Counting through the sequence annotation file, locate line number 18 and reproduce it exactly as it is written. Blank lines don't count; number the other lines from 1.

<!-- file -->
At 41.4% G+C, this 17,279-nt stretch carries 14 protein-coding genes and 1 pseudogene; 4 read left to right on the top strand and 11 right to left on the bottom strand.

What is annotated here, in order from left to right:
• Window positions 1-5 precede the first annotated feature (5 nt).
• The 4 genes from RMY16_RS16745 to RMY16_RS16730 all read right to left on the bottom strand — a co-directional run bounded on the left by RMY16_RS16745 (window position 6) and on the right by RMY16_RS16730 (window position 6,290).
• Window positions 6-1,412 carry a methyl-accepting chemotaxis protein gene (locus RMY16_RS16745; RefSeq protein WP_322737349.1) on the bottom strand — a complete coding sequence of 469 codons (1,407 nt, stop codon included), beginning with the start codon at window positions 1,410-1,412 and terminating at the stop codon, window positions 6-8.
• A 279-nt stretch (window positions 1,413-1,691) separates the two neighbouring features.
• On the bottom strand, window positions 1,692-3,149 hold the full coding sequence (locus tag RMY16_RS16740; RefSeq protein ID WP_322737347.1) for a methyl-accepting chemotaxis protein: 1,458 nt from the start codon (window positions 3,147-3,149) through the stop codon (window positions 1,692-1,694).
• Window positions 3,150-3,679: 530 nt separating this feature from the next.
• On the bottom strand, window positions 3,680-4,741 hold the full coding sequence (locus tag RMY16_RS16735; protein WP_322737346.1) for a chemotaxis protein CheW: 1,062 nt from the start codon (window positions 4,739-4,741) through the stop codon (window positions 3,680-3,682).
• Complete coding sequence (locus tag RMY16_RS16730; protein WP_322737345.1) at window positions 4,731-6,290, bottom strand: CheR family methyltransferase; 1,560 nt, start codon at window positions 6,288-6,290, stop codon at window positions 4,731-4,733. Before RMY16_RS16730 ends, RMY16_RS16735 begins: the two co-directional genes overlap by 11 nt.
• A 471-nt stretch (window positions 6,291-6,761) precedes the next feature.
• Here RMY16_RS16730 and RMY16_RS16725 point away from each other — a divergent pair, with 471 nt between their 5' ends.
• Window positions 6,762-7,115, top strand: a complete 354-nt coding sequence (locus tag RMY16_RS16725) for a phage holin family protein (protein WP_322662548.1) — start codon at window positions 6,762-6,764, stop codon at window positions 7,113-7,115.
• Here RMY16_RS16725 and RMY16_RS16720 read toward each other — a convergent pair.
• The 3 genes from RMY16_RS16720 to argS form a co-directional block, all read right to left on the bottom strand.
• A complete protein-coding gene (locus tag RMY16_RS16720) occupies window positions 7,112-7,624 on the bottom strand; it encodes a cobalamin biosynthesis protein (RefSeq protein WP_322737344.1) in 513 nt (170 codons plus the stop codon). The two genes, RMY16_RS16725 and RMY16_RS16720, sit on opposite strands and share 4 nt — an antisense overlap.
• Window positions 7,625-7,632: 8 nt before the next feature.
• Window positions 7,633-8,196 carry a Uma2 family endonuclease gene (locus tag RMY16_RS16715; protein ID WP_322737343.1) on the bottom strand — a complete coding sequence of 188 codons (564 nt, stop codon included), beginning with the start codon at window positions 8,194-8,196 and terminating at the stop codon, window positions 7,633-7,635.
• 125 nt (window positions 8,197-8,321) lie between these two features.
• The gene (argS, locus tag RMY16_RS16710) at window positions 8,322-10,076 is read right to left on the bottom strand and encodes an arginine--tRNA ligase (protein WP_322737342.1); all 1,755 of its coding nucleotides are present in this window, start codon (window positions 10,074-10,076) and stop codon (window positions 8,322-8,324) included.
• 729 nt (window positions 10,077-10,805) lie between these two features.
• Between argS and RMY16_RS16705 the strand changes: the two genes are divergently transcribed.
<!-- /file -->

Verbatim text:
• Window positions 7,633-8,196 carry a Uma2 family endonuclease gene (locus tag RMY16_RS16715; protein ID WP_322737343.1) on the bottom strand — a complete coding sequence of 188 codons (564 nt, stop codon included), beginning with the start codon at window positions 8,194-8,196 and terminating at the stop codon, window positions 7,633-7,635.